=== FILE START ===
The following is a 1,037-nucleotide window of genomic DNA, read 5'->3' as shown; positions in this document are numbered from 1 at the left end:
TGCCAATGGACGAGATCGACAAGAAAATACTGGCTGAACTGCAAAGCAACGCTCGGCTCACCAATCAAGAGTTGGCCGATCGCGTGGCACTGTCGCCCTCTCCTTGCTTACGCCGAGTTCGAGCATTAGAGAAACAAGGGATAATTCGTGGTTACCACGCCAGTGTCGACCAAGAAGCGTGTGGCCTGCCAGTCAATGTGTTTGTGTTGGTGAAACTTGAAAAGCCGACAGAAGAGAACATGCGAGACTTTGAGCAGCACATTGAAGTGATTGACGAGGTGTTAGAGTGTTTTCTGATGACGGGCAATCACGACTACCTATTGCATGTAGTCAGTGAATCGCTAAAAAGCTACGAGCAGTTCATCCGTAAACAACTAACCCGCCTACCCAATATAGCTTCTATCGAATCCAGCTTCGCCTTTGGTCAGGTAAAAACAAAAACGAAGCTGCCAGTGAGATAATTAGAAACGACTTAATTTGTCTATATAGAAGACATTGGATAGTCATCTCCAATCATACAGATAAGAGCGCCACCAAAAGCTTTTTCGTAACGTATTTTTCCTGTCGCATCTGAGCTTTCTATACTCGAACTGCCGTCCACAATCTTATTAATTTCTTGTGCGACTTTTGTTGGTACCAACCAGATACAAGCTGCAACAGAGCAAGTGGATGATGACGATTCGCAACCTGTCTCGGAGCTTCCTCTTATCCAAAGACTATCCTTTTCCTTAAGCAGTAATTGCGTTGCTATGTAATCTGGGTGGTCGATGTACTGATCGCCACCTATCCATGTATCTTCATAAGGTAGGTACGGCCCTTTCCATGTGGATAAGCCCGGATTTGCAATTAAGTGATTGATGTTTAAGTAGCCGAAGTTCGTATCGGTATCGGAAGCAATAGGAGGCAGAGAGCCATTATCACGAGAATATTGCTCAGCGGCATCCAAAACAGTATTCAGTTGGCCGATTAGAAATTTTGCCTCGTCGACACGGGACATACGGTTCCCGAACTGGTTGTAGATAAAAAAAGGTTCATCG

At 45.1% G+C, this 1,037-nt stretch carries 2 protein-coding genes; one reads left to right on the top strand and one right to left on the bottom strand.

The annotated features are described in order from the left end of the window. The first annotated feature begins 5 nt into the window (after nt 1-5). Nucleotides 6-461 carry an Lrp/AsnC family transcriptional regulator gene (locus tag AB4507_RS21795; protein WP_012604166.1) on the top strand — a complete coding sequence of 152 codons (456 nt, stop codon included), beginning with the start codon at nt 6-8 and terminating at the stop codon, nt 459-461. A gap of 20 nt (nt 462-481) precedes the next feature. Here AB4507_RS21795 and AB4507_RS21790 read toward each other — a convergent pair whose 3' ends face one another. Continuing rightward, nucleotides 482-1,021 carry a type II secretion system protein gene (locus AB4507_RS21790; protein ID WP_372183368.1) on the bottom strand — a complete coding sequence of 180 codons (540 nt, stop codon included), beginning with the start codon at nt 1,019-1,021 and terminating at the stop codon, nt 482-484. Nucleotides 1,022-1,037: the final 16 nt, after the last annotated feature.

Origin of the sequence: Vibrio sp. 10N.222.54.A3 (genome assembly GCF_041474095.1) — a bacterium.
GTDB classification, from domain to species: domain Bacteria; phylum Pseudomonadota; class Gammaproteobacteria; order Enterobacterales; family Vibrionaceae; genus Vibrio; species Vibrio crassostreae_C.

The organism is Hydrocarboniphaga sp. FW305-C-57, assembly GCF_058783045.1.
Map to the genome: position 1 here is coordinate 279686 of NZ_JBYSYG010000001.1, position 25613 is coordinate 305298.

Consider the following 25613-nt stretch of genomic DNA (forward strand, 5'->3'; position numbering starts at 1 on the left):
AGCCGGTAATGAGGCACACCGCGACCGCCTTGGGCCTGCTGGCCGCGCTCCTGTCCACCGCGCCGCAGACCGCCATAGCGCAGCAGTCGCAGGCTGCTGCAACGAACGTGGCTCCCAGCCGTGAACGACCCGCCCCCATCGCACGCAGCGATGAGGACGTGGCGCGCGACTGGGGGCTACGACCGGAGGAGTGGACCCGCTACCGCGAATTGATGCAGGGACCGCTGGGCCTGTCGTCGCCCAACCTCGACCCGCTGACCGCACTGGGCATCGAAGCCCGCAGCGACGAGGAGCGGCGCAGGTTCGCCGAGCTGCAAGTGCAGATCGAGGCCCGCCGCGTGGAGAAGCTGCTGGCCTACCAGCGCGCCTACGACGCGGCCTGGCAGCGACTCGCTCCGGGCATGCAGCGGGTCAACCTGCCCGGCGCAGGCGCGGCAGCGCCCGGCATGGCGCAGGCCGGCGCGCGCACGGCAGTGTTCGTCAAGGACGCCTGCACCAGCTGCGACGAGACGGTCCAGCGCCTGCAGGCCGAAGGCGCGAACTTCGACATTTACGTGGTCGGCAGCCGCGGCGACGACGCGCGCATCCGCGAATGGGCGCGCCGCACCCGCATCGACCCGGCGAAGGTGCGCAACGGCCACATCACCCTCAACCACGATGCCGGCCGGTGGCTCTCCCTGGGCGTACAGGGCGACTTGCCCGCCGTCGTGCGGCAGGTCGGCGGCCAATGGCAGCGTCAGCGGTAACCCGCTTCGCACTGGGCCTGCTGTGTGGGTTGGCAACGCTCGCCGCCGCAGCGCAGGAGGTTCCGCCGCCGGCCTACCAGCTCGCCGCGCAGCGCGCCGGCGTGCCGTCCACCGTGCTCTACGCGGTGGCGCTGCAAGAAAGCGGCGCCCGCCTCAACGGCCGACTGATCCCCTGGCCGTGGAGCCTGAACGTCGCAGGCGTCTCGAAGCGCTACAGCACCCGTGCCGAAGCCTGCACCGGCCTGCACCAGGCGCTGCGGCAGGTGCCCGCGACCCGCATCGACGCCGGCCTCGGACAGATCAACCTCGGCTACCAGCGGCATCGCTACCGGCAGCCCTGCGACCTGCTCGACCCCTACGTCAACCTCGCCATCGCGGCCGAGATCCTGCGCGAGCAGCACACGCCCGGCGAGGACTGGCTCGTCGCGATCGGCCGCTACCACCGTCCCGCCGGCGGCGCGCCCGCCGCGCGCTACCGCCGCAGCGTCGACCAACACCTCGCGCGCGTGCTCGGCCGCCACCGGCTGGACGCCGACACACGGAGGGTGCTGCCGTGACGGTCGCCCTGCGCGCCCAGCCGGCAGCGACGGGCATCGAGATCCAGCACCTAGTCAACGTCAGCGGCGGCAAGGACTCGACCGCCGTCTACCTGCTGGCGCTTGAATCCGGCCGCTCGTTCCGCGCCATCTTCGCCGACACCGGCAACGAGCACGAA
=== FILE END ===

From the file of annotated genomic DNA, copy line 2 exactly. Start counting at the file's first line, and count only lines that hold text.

TGCCAATGGACGAGATCGACAAGAAAATACTGGCTGAACTGCAAAGCAACGCTCGGCTCACCAATCAAGAGTTGGCCGATCGCGTGGCACTGTCGCCCTCTCCTTGCTTACGCCGAGTTCGAGCATTAGAGAAACAAGGGATAATTCGTGGTTACCACGCCAGTGTCGACCAAGAAGCGTGTGGCCTGCCAGTCAATGTGTTTGTGTTGGTGAAACTTGAAAAGCCGACAGAAGAGAACATGCGAGACTTTGAGCAGCACATTGAAGTGATTGACGAGGTGTTAGAGTGTTTTCTGATGACGGGCAATCACGACTACCTATTGCATGTAGTCAGTGAATCGCTAAAAAGCTACGAGCAGTTCATCCGTAAACAACTAACCCGCCTACCCAATATAGCTTCTATCGAATCCAGCTTCGCCTTTGGTCAGGTAAAAACAAAAACGAAGCTGCCAGTGAGATAATTAGAAACGACTTAATTTGTCTATATAGAAGACATTGGATAGTCATCTCCAATCATACAGATAAGAGCGCCACCAAAAGCTTTTTCGTAACGTATTTTTCCTGTCGCATCTGAGCTTTCTATACTCGAACTGCCGTCCACAATCTTATTAATTTCTTGTGCGACTTTTGTTGGTACCAACCAGATACAAGCTGCAACAGAGCAAGTGGATGATGACGATTCGCAACCTGTCTCGGAGCTTCCTCTTATCCAAAGACTATCCTTTTCCTTAAGCAGTAATTGCGTTGCTATGTAATCTGGGTGGTCGATGTACTGATCGCCACCTATCCATGTATCTTCATAAGGTAGGTACGGCCCTTTCCATGTGGATAAGCCCGGATTTGCAATTAAGTGATTGATGTTTAAGTAGCCGAAGTTCGTATCGGTATCGGAAGCAATAGGAGGCAGAGAGCCATTATCACGAGAATATTGCTCAGCGGCATCCAAAACAGTATTCAGTTGGCCGATTAGAAATTTTGCCTCGTCGACACGGGACATACGGTTCCCGAACTGGTTGTAGATAAAAAAAGGTTCATCG